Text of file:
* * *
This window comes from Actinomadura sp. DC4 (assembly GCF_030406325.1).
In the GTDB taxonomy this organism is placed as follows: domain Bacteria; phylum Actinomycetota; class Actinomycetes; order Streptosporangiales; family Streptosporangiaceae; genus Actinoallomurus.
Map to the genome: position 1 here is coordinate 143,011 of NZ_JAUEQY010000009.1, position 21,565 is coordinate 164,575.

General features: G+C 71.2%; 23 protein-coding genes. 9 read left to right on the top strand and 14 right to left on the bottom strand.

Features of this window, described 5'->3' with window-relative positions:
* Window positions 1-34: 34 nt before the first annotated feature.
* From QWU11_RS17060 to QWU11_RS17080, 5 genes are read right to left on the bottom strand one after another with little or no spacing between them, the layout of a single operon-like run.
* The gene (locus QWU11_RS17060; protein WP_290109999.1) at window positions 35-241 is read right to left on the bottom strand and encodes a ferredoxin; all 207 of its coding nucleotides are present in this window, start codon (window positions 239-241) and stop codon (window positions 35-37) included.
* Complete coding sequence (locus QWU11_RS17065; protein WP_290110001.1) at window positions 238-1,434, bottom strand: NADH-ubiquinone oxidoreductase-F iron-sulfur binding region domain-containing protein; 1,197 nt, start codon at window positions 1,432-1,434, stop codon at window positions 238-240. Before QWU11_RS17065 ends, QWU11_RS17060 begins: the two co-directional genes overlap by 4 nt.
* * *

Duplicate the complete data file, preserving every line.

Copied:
This window comes from Actinomadura sp. DC4 (assembly GCF_030406325.1).
In the GTDB taxonomy this organism is placed as follows: domain Bacteria; phylum Actinomycetota; class Actinomycetes; order Streptosporangiales; family Streptosporangiaceae; genus Actinoallomurus.
Map to the genome: position 1 here is coordinate 143,011 of NZ_JAUEQY010000009.1, position 21,565 is coordinate 164,575.

General features: G+C 71.2%; 23 protein-coding genes. 9 read left to right on the top strand and 14 right to left on the bottom strand.

Features of this window, described 5'->3' with window-relative positions:
* Window positions 1-34: 34 nt before the first annotated feature.
* From QWU11_RS17060 to QWU11_RS17080, 5 genes are read right to left on the bottom strand one after another with little or no spacing between them, the layout of a single operon-like run.
* The gene (locus QWU11_RS17060; protein WP_290109999.1) at window positions 35-241 is read right to left on the bottom strand and encodes a ferredoxin; all 207 of its coding nucleotides are present in this window, start codon (window positions 239-241) and stop codon (window positions 35-37) included.
* Complete coding sequence (locus QWU11_RS17065; protein WP_290110001.1) at window positions 238-1,434, bottom strand: NADH-ubiquinone oxidoreductase-F iron-sulfur binding region domain-containing protein; 1,197 nt, start codon at window positions 1,432-1,434, stop codon at window positions 238-240. Before QWU11_RS17065 ends, QWU11_RS17060 begins: the two co-directional genes overlap by 4 nt.